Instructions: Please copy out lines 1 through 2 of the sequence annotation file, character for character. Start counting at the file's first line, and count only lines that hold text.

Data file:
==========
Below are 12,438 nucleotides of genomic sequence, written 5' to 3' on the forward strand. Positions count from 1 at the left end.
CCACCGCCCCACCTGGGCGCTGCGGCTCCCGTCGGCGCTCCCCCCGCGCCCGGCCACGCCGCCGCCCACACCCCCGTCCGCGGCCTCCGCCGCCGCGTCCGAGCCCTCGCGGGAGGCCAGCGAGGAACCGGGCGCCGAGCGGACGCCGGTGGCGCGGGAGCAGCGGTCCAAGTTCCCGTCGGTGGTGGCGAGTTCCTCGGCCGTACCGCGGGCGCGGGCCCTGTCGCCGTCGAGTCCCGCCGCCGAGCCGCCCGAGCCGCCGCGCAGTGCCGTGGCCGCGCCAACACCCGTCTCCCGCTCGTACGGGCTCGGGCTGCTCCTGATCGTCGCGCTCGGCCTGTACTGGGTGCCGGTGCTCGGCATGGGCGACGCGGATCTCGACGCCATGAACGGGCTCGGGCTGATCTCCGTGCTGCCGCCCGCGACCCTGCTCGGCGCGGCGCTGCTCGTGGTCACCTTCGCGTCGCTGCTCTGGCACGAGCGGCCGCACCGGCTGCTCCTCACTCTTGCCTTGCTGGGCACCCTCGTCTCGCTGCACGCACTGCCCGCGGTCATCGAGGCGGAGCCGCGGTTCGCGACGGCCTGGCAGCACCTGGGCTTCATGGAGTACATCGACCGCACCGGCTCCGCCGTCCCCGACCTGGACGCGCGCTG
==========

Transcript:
Below are 12,438 nucleotides of genomic sequence, written 5' to 3' on the forward strand. Positions count from 1 at the left end.
CCACCGCCCCACCTGGGCGCTGCGGCTCCCGTCGGCGCTCCCCCCGCGCCCGGCCACGCCGCCGCCCACACCCCCGTCCGCGGCCTCCGCCGCCGCGTCCGAGCCCTCGCGGGAGGCCAGCGAGGAACCGGGCGCCGAGCGGACGCCGGTGGCGCGGGAGCAGCGGTCCAAGTTCCCGTCGGTGGTGGCGAGTTCCTCGGCCGTACCGCGGGCGCGGGCCCTGTCGCCGTCGAGTCCCGCCGCCGAGCCGCCCGAGCCGCCGCGCAGTGCCGTGGCCGCGCCAACACCCGTCTCCCGCTCGTACGGGCTCGGGCTGCTCCTGATCGTCGCGCTCGGCCTGTACTGGGTGCCGGTGCTCGGCATGGGCGACGCGGATCTCGACGCCATGAACGGGCTCGGGCTGATCTCCGTGCTGCCGCCCGCGACCCTGCTCGGCGCGGCGCTGCTCGTGGTCACCTTCGCGTCGCTGCTCTGGCACGAGCGGCCGCACCGGCTGCTCCTCACTCTTGCCTTGCTGGGCACCCTCGTCTCGCTGCACGCACTGCCCGCGGTCATCGAGGCGGAGCCGCGGTTCGCGACGGCCTGGCAGCACCTGGGCTTCATGGAGTACATCGACCGCACCGGCTCCGCCGTCCCCGACCTGGACGCGCGCTG